Coronavirus: how to keep things in perspective | World Economic Forum

Regardless of whether we classify the new coronavirus as a pandemic, it is a serious issue. In less than two months, it has spread over several continents. Pandemic means sustained and continuous transmission of the disease, simultaneously in more than three different geographical regions. Pandemic does not refer to the lethality of a virus but to its transmissibility and geographical extension.

We certainly have is a pandemic of fear. The entire planet’s media is gripped by coronavirus. It is right that there is deep concern and mass planning for worst-case scenarios. And, of course, the repercussions move from the global health sphere into business and politics.

But it is also right that we must not panic. It would be wrong to say there is good news coming out of COVID-19, but there are causes for optimism; reasons to think there may be ways to contain and defeat the virus. And lessons to learn for the future.

The first cases of AIDS were described in June 1981 and it took more than two years to identify the virus (HIV) causing the disease. With COVID-19, the first cases of severe pneumonia were reported in China on December 31, 2019 and by January 7 the virus had already been identified. The genome was available on day 10. We already know that it is a new coronavirus from group 2B, of the same family as the SARS, which we have called SARSCoV2. The disease is called COVID-19. It is thought to be related to coronavirus of bats. Genetic analyses have confirmed that it has a recent natural origin (between the end of November and the beginning of December) and that, although viruses live by mutating, its mutation rate may not be very high.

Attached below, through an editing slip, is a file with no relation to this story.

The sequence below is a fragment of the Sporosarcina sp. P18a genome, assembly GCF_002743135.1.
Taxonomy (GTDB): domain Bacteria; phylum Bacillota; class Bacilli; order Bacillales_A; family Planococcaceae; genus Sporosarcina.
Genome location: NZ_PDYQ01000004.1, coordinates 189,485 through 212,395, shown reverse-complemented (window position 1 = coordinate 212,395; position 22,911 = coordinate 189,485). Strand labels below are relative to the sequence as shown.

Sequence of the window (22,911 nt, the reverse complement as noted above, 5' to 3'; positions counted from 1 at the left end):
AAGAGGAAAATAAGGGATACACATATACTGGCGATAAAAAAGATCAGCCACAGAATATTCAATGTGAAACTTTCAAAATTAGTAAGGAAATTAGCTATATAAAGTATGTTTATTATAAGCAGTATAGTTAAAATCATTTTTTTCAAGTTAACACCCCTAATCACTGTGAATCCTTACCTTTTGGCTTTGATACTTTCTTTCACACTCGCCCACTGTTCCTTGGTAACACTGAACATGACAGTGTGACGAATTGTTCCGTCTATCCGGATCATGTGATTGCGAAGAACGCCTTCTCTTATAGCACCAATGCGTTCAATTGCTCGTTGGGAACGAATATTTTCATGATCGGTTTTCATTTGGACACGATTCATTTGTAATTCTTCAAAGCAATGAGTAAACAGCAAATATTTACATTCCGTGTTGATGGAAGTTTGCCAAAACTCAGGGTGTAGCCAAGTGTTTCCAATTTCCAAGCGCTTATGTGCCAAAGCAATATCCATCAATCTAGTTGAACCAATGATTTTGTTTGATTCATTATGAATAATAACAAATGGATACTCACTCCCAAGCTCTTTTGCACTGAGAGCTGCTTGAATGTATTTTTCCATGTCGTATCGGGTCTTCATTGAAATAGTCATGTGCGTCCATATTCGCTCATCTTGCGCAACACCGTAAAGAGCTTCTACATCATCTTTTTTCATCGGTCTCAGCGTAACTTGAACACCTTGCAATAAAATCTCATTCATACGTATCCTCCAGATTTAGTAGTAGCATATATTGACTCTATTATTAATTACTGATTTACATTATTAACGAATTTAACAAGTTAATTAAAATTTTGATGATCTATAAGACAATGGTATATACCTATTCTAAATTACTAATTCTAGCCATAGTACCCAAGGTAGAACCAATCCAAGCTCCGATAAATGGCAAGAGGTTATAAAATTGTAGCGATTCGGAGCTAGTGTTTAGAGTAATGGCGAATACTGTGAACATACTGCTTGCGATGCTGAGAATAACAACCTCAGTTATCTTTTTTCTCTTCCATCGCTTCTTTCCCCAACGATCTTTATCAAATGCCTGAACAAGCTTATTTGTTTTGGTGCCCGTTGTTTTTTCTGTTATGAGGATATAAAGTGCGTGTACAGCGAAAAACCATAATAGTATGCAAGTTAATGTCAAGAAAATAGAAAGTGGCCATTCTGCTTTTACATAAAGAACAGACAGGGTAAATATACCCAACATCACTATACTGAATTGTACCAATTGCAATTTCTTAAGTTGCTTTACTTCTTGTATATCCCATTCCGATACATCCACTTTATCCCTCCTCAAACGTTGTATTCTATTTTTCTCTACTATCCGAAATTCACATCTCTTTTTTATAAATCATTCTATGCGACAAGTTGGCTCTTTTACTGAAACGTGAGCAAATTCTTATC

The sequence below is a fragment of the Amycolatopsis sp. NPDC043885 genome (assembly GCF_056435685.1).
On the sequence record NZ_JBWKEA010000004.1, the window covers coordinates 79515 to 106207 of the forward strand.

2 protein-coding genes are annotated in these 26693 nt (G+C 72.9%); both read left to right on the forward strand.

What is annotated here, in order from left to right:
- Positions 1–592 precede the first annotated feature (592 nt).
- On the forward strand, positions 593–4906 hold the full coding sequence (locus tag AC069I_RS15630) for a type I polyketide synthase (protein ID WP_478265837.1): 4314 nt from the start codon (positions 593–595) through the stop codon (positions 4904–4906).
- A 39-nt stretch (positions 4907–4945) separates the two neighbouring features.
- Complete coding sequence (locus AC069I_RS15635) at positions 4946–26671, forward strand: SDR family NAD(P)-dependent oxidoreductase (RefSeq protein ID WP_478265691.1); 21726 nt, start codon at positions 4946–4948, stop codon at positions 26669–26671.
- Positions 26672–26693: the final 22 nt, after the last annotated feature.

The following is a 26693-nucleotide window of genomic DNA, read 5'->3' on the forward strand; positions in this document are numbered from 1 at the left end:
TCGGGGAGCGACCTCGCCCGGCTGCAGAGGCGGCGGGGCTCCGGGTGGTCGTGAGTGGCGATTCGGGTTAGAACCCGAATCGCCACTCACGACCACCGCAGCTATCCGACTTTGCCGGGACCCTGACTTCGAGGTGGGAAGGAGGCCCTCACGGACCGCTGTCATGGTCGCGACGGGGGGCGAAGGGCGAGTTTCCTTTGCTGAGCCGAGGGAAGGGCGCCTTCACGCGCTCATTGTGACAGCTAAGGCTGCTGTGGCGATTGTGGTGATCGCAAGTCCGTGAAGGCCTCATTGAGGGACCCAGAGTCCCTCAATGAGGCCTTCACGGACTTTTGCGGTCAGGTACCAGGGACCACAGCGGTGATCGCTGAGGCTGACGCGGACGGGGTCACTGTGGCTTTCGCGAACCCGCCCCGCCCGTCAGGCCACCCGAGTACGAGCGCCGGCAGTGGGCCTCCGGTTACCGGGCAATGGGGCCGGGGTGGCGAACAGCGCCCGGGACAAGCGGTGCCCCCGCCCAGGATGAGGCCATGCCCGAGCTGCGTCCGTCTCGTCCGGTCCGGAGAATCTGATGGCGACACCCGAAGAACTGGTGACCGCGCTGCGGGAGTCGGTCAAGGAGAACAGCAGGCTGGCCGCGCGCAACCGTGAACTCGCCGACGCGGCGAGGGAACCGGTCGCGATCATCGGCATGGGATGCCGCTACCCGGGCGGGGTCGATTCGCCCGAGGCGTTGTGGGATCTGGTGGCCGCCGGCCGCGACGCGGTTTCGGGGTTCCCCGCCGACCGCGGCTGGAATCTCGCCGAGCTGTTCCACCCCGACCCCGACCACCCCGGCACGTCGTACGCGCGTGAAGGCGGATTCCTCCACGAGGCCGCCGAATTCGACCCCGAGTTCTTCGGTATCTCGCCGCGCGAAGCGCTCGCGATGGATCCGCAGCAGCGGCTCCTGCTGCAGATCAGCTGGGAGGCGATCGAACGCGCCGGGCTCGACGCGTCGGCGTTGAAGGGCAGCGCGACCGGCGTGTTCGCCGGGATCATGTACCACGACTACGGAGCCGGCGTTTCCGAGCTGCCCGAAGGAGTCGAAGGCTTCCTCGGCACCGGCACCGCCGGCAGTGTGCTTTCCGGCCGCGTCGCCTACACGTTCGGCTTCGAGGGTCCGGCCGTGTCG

The strong control and isolation measures imposed by China are paying off. For several weeks now, the number of cases diagnosed every day is decreasing. A very detailed epidemiological follow-up is being carried out in other countries; outbreaks are very specific to areas, which can allow them to be controlled more easily.

The disease causes no symptoms or is mild in 81% of cases. Of course, in the remaining 14%, it can cause severe pneumonia and in 5% it can become critical or even fatal. It is still unclear what the death rate may be. Be it could be lower than some estimates so far.

The vaccine group of the University of Queensland, in Australia, has announced that it is already working on a prototype using the technique called “molecular clamp”, a novel technology. This is just one example that could allow vaccine production in record time. Prototypes may soon be tested on humans.

This content was originally published here.

Leave a Reply

Your email address will not be published. Required fields are marked *